While this was an amazing experience for $35, I quickly determined I wasn’t going to make any life-altering decisions after my palm-reader said I wasn’t going to have any more children. Pretty much a no-brainer, but I gave him my most toothy smile, basking in the compliment.
7. Beachcomb at Kuta Beach
Kuta was one of Bali’s first tourist developments. Once a rustic fishing village, the Indian Ocean beach town is now a favorite entertainment spot with both locals and Australian tourists due to its reputation as one of the Top 10 Wildest Beaches. There is a white-sand beach behind a downtown spilling over with shops, bars, restaurants, and nightlife. The beach is usually very crowded with kiosks hawking food, beer, and souvenirs along the boardwalk. It’s not the best beach in Bali, but the quirky vibe is worth spending a day here, provided it’s not during peak season where vomiting partiers and vile tee shirts prevail.
8. Become a Balinese princess
If you want to channel your inner little girl, don’t miss this fun, one-hour dress-up experience. Literally, hundreds of costume options from traditional to wedding garb are offered from multiple photo albums. Once chosen, you are stuffed into a corset and dressed from head to toe. Next, authentic make-up is applied before you are led into the studio. The large room houses a variety of background sets, props, and lighting for the professional photo shoot. Kuku Indah fee includes transportation to and from your hotel, 12 printed color photos in an album as well as a photo CD.
9. Ride an ocean raft to the outer islands
Visiting Bali’s sensational sister islands Bali’s sensational sister islands – Nusa Ceningan, Nusa Lembongan, and Nusa Penida – off the southeast coast is a must. You can visit all three on an adventure day tour on a power raft (you will get wet!) or spend more time on one or more. For surfing, go to Nusa Lembongan. As part of the Coral Triangle, Nusa Penida, offers a variety of dive sites with diverse marine life in the reefs. Ceningan is the smallest of the three islands, a tropical paradise marked by calm, iridescent aqua and azure water lapping onto a white sandy beach.
10. Hike a volcano
Also known as the Land of the Gods, Bali’s looming volcanoes stand sentry to the heavens. Mt. Batur is an active volcano offering stunning views from peaks piercing the clouds down to Lake Batur, the largest crater lake on the island. There is a sunrise trek to the summit which is best undertaken by physically fit hikers, taking around two hours.
11. Feast on the local cuisine
Bali is one of the few regions in Indonesia where the major religion and culture is Hindu, not Muslim, so babi guling , or roasted suckling pig, is a savory specialty and something to try. Do opt for the traditional dessert – black sticky rice with freshly grated coconut and drizzled (or in my case, drenched) with sweet palm syrup. It’s delicious and tastes better than it looks! The best place to try Balinese cuisine? Why, any place with a view, of course!
12. Drink jungle cat poop coffee
The #1 most expensive coffee in the world is made of the #2 of a jungle cat. Kopi Luwak, aka Bali jungle cat poop coffee, is produced in the jungles of Bali. After spending about a day and a half in the civet cat’s digestive tract, the partially digested beans are expelled in clumps through the defecation process, thus gaining the alias “cat poop coffee.” The collected beans are harvested, washed and roasted. Believe it or not, the coffee has a smooth flavor with just a tiny hint of caramel.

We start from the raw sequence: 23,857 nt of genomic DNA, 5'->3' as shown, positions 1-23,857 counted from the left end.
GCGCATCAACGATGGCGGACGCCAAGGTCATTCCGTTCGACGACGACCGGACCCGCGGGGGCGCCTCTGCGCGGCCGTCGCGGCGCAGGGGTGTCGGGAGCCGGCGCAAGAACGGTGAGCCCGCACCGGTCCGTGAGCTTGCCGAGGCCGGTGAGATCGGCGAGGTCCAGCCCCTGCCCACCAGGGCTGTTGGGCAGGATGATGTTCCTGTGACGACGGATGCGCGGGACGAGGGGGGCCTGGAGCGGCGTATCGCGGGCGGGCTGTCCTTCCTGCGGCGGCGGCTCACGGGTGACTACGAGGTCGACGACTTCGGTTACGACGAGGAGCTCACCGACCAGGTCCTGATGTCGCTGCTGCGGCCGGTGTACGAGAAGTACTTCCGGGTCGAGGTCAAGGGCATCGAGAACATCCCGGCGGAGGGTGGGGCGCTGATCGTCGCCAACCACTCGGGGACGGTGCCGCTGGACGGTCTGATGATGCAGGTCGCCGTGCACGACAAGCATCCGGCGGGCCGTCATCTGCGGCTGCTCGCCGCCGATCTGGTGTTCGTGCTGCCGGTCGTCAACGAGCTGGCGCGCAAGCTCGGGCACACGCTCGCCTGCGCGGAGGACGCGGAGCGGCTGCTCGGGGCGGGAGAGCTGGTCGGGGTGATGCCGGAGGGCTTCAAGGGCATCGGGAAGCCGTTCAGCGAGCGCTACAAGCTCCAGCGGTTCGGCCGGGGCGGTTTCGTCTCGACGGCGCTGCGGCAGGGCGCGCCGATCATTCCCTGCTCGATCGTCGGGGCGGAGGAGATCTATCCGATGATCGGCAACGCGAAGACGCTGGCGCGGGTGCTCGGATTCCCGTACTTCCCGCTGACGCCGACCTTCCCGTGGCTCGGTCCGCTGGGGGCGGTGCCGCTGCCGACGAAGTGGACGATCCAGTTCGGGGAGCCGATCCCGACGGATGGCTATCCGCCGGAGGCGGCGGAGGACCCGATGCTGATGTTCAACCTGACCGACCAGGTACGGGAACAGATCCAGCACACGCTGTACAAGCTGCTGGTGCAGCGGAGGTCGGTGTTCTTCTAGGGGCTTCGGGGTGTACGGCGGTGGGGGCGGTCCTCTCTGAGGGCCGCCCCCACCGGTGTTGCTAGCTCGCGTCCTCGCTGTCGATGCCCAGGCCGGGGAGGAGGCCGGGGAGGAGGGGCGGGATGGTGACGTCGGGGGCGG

Would you dare to try this cat poop beverage? Read more about my memorable crapachino experience!
13. Visit a monkey forest
While the Ubud Monkey Forest is more well-known, we visited the Sangeh Monkey Forest because (1) it was more convenient in our day’s plans, and (2) Ubud was notorious for money bites and attacks. The scenery and temples in Sangeh were not as visually stunning as in Ubud, but the monkeys here were not as rowdy as what I’d heard about Ubud. Note that the monkey forests are not zoos. The monkeys are wild, even though they are acclimated to human visits. I took the appropriate precautions – did not buy bananas, had no food, gum or mints in my backpack, did not approach the animals – so we had a great visit observing their comical behavior. Monkey bites are painful and can lead to rabies – ain’t nobody got time for that!
Make sure you’re prepared for all the adventures — here’s what to pack for Bali.
Need more time there? Here’s a great 2-week itinerary in Bali.
Revised; first published in Huffington Post 1/18/2016.
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About the Author
Patti Morrow is a freelance travel writer and founder of the award-winning international blog Luggage and Lipstick and southern travel blog Gone to Carolinas. TripAdvisor called her one of “20 Baby Boomer Travel Bloggers Having More Fun Than Millennials.” Patti is the author of the book “Girls Go Solo: Tips for Women Traveling Alone,” and has over 150 bylines in 40 print and online publications, including The Huffington Post, International Living Magazine, Washington Post Sunday Travel, Travel Girl, Travel Play Live Magazine, and Ladies Home Journal. She has traveled six continents looking for fabulous places and adventure activities for her Baby Boomer (and Gen X!) tribe.